The test weight of vaulting poles was very imprecise. I found out from the manufacturer that the difference between each pole specification was simply a single extra wrap of fiberglass. Thus a 150 had one more wrap than a 140; a 160 one more wrap than a 150, etc. The extra wrap on the 150 made it so much stiffer than a 140 it would probably have been more accurate to consider the difference to be closer to 20 pounds than to 10. I was stuck between two poles.
I started breaking poles frequently, and when I wasn’t breaking the poles, I was seriously over-bending which made good vaulting impossible. I broke twenty (expensive!) poles that season. At first the school bought poles for me, then my father bought a few, and then the high school booster club bought them for me. I was unaware at the time that the entire town of Claremont was avidly following my season. (In those days, in Southern California, track and field was heavily covered by all the newspapers. I got a lot of publicity that year.)
The poles were very temperature sensitive, getting stiffer in cool weather and turning into wet noodles in the warm Southern California afternoons. I struggled with the poles in the afternoon meets, but did better in the night meets with the cooler temperatures. At the Bellflower National Records Relays in April I vaulted 14’8 ½” which upped my nation-leading mark and made me the second-highest high school vaulter all-time. At the Mt. Sac Relays later that month I very nearly got 15’ 3/4”. All three tries were very close. Both of these events were night meets.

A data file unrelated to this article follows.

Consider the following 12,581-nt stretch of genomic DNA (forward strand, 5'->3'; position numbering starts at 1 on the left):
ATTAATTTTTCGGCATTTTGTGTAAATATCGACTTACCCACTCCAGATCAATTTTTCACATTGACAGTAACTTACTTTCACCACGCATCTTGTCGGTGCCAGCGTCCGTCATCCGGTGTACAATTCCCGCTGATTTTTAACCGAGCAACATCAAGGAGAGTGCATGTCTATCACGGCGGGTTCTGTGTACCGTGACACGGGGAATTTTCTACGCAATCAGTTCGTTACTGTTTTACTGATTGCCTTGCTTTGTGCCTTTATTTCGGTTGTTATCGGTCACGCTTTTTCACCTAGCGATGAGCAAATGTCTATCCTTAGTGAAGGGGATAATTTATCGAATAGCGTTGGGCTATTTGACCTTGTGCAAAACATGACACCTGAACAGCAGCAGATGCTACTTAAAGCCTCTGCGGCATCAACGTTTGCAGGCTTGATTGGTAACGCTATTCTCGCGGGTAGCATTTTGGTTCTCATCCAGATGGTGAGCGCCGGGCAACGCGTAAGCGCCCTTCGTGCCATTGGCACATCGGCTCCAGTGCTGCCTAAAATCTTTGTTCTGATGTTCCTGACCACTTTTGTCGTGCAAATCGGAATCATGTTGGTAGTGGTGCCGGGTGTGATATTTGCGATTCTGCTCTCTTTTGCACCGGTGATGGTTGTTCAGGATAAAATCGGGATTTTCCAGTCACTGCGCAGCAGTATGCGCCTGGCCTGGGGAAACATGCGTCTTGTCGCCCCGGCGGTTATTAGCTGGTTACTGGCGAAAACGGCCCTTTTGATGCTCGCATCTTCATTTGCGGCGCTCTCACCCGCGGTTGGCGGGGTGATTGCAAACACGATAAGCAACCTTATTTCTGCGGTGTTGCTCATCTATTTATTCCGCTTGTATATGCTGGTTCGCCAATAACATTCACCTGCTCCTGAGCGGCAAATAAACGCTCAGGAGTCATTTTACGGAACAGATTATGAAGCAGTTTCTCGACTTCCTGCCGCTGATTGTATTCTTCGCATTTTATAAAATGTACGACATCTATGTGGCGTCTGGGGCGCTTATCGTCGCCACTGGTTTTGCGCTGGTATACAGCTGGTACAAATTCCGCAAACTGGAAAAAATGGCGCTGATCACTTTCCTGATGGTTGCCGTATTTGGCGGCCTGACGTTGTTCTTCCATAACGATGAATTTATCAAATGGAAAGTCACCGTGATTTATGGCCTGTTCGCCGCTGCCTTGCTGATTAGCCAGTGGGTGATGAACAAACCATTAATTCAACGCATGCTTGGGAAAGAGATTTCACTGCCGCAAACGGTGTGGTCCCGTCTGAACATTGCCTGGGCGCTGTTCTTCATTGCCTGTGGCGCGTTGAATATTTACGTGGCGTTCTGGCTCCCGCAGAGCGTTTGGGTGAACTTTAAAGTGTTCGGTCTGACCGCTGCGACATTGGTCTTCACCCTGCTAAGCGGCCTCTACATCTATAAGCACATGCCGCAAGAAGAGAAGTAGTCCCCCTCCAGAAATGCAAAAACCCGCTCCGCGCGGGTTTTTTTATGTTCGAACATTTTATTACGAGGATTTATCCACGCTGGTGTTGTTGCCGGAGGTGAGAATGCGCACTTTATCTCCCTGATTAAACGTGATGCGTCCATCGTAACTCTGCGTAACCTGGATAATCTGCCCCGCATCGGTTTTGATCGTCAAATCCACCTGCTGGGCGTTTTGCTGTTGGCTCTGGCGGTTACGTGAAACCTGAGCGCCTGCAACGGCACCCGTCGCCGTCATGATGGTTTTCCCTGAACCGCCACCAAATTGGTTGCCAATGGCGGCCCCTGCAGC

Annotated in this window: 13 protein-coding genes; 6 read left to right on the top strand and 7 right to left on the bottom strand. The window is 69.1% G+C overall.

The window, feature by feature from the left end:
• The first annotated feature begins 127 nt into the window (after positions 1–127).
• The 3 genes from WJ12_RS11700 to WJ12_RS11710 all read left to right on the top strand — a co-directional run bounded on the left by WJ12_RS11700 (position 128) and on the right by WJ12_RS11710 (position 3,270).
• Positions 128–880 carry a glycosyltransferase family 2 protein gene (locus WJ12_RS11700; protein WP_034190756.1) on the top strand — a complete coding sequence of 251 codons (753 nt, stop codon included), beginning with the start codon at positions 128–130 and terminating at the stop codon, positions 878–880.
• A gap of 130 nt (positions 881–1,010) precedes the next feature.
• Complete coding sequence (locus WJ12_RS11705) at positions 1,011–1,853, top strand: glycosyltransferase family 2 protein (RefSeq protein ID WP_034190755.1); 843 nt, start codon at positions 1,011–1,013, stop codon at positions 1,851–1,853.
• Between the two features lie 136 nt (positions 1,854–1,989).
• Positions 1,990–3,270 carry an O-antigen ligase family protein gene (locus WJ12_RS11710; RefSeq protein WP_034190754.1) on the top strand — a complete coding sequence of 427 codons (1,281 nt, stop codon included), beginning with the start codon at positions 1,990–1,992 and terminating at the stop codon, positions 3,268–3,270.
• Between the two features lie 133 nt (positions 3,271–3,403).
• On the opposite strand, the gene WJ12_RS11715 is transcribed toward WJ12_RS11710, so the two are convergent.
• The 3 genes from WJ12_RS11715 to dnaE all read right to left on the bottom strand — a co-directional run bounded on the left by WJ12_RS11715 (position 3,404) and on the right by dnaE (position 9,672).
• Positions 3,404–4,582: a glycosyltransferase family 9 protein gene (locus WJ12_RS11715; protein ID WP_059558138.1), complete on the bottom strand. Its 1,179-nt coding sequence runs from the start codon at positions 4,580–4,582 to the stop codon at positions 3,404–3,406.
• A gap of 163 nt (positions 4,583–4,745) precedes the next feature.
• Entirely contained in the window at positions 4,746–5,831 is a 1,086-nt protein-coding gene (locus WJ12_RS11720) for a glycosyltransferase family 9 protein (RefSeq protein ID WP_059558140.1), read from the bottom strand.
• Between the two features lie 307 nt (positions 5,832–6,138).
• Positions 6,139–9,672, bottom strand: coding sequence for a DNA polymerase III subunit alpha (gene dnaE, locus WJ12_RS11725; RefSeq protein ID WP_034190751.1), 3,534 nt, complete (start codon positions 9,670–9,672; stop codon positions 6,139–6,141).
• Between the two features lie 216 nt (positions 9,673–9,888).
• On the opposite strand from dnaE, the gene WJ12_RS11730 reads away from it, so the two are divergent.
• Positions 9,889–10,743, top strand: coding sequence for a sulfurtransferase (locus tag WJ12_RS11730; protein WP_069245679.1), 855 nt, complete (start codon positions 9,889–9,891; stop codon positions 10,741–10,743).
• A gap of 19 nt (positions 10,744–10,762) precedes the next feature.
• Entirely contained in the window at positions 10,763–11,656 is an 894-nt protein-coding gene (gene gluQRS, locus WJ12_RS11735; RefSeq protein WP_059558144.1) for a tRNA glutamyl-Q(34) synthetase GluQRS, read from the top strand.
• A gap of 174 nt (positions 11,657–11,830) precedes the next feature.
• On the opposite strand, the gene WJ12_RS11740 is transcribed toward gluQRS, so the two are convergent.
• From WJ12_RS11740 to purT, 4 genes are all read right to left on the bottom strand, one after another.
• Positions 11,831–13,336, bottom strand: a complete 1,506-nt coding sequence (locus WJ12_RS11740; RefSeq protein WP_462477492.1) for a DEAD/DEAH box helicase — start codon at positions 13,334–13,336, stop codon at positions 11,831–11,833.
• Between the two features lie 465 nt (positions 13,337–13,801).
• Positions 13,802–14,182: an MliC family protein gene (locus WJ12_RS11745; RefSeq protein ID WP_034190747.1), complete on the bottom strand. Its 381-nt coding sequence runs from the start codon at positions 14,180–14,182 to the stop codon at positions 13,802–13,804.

By May the poles just wouldn’t hold me any more. I was over-bending and breaking poles even in cooler weather. And I still couldn’t bend the 150. The big season-ending meets were coming up and I was in trouble. I began to think creatively in search of a solution. I got some fiberglass cloth and some kind of flexible epoxy and added an extra layer of fiberglass to a four-foot section of one of my 140s. I placed the extra fiberglass right at the center of the bend. I hoped it would stiffen the pole just enough. I broke the pole on my first vault with it.
I managed to qualify for the CIF Southern Section Finals by intentionally running slow to minimize over-bending. CIF Finals was a big meet, held at night. I managed to clear 14’ running slow, but over-bent so badly at 14’4” that I literally went under the bar on all three attempts. The pole bent and wouldn’t come back at all. I ended up in fourth place, just barely qualifying for the California State Meet. It was my first defeat of the year. I was devastated, more by the fact that I didn’t have a usable pole than by having lost the meet.
(continued in part 3)